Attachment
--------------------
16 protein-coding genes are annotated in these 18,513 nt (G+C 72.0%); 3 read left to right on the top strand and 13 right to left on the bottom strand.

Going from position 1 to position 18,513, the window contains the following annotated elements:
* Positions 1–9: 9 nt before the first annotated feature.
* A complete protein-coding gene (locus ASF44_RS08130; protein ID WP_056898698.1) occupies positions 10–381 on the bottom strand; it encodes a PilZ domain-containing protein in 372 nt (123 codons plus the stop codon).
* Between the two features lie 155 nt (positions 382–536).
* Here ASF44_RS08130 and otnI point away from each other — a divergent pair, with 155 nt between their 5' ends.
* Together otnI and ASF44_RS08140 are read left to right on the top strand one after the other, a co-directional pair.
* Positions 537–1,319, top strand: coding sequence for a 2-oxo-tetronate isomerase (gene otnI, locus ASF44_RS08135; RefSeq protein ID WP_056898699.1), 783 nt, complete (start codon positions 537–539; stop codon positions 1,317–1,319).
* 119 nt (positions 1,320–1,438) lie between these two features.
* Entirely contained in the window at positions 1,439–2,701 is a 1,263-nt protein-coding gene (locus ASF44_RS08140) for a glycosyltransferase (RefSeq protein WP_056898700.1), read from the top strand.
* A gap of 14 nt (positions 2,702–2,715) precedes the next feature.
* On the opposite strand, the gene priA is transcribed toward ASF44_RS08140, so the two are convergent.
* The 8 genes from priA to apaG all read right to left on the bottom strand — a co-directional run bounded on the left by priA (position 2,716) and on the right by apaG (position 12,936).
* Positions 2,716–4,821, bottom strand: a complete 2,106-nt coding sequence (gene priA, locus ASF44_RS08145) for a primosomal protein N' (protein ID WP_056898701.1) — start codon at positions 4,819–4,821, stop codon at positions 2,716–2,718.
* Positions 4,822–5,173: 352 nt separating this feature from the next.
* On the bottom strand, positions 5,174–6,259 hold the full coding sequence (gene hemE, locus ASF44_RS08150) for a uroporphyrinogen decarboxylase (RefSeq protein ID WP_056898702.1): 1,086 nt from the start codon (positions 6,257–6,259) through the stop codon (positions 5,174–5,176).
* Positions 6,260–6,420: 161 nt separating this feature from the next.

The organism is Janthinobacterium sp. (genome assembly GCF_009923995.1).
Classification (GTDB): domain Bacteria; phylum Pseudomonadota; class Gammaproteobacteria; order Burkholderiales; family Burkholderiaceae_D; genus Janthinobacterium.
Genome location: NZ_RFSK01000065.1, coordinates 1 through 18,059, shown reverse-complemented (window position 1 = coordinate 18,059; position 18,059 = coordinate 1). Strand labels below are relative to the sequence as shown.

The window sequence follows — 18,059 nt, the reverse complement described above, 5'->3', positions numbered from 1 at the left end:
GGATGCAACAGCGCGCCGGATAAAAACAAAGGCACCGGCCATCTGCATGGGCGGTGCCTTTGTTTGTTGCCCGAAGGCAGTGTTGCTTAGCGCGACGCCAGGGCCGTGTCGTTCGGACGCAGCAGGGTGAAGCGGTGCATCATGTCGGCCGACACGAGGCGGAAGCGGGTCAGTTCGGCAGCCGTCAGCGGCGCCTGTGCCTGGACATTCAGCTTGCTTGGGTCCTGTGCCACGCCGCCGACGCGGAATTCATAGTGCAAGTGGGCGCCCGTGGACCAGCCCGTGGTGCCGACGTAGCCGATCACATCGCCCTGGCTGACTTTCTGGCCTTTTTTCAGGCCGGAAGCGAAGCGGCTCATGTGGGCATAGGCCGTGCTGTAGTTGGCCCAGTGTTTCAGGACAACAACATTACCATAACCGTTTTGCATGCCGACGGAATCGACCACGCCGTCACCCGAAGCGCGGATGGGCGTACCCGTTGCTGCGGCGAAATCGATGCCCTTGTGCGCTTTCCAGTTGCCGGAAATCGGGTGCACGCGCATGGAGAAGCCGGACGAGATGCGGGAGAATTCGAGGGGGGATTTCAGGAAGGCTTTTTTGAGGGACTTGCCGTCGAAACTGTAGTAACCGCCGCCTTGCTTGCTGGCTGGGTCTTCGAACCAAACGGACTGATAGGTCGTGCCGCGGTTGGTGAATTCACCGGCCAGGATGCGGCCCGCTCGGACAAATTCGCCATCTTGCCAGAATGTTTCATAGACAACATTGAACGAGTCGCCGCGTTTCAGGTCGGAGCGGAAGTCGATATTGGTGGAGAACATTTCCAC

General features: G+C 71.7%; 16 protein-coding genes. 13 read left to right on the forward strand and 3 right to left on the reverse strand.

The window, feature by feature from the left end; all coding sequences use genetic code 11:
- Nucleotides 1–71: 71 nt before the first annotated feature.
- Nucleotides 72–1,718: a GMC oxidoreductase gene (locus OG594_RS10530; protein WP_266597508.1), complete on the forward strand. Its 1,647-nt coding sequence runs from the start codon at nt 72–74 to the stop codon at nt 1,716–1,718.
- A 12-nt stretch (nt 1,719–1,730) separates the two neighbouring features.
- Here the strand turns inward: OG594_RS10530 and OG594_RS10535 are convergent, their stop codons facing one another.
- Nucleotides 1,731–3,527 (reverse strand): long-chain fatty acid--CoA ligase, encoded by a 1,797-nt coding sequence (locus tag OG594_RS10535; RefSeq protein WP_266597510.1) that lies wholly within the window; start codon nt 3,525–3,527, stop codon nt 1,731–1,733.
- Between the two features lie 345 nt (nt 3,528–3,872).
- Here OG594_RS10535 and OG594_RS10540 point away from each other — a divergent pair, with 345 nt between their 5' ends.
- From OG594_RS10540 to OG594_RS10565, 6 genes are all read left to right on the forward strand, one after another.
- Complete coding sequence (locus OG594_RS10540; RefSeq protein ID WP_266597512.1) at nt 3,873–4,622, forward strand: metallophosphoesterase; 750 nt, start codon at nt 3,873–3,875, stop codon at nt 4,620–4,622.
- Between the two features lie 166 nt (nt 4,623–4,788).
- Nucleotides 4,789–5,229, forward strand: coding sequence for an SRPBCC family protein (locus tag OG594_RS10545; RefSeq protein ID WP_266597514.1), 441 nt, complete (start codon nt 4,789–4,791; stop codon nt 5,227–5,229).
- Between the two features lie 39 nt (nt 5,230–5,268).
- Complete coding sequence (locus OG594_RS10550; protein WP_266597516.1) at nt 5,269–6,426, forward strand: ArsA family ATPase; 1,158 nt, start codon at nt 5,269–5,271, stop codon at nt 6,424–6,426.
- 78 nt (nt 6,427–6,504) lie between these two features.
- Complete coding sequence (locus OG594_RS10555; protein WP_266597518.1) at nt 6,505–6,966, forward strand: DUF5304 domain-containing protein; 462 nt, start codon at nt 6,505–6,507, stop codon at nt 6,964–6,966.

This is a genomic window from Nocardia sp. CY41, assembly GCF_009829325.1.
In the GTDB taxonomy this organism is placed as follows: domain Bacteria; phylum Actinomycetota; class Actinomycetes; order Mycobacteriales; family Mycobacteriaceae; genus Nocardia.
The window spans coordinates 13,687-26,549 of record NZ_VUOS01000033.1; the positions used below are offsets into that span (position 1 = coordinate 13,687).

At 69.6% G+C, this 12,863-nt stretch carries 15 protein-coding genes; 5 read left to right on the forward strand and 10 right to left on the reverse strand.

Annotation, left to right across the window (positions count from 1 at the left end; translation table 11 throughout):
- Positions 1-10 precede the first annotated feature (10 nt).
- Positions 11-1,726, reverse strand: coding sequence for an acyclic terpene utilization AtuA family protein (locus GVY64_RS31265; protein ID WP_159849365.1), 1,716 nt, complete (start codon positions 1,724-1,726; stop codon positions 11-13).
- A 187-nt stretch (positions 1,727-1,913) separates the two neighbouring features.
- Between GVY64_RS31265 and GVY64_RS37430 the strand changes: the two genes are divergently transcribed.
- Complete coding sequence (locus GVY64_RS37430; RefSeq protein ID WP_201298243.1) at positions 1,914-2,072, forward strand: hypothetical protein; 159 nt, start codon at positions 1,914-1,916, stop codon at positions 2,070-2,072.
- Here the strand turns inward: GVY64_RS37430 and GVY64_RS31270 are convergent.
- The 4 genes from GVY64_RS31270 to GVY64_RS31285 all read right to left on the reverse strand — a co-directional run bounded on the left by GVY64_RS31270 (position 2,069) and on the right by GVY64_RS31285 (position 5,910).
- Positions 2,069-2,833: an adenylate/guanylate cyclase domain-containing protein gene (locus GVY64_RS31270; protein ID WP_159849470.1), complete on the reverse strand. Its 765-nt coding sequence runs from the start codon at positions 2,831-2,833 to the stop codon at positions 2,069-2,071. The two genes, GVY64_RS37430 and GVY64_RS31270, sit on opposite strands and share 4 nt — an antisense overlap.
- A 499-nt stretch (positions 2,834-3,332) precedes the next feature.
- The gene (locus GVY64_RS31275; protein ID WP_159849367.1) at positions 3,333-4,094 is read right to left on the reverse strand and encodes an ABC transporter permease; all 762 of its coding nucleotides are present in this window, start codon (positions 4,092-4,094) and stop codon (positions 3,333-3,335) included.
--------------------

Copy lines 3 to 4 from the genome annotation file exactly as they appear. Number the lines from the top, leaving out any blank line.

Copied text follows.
* Positions 1–9: 9 nt before the first annotated feature.
* A complete protein-coding gene (locus ASF44_RS08130; protein ID WP_056898698.1) occupies positions 10–381 on the bottom strand; it encodes a PilZ domain-containing protein in 372 nt (123 codons plus the stop codon).